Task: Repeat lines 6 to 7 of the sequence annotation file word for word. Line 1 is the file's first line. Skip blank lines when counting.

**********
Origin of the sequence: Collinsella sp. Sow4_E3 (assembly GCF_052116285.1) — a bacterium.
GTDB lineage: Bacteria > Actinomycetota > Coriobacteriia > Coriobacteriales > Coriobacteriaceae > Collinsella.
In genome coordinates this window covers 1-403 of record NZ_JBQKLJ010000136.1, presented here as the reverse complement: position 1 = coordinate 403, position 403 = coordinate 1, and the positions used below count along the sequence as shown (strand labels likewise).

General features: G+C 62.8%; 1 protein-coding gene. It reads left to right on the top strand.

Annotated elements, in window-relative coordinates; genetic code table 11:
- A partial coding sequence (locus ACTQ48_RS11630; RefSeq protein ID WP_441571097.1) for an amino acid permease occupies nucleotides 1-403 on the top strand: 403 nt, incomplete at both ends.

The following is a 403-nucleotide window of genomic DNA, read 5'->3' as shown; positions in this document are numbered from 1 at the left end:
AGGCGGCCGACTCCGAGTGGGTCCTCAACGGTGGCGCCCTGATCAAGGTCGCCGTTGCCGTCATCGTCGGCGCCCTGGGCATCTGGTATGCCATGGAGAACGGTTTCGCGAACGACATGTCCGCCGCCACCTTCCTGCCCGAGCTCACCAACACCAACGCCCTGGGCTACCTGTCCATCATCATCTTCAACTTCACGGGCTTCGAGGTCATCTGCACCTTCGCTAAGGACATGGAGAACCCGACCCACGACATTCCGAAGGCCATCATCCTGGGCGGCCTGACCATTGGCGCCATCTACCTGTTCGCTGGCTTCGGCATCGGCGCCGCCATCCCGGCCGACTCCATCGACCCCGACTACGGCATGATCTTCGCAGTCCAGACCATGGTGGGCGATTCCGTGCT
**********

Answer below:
- A partial coding sequence (locus ACTQ48_RS11630; RefSeq protein ID WP_441571097.1) for an amino acid permease occupies nucleotides 1-403 on the top strand: 403 nt, incomplete at both ends.

The following is a 403-nucleotide window of genomic DNA, read 5'->3' as shown; positions in this document are numbered from 1 at the left end: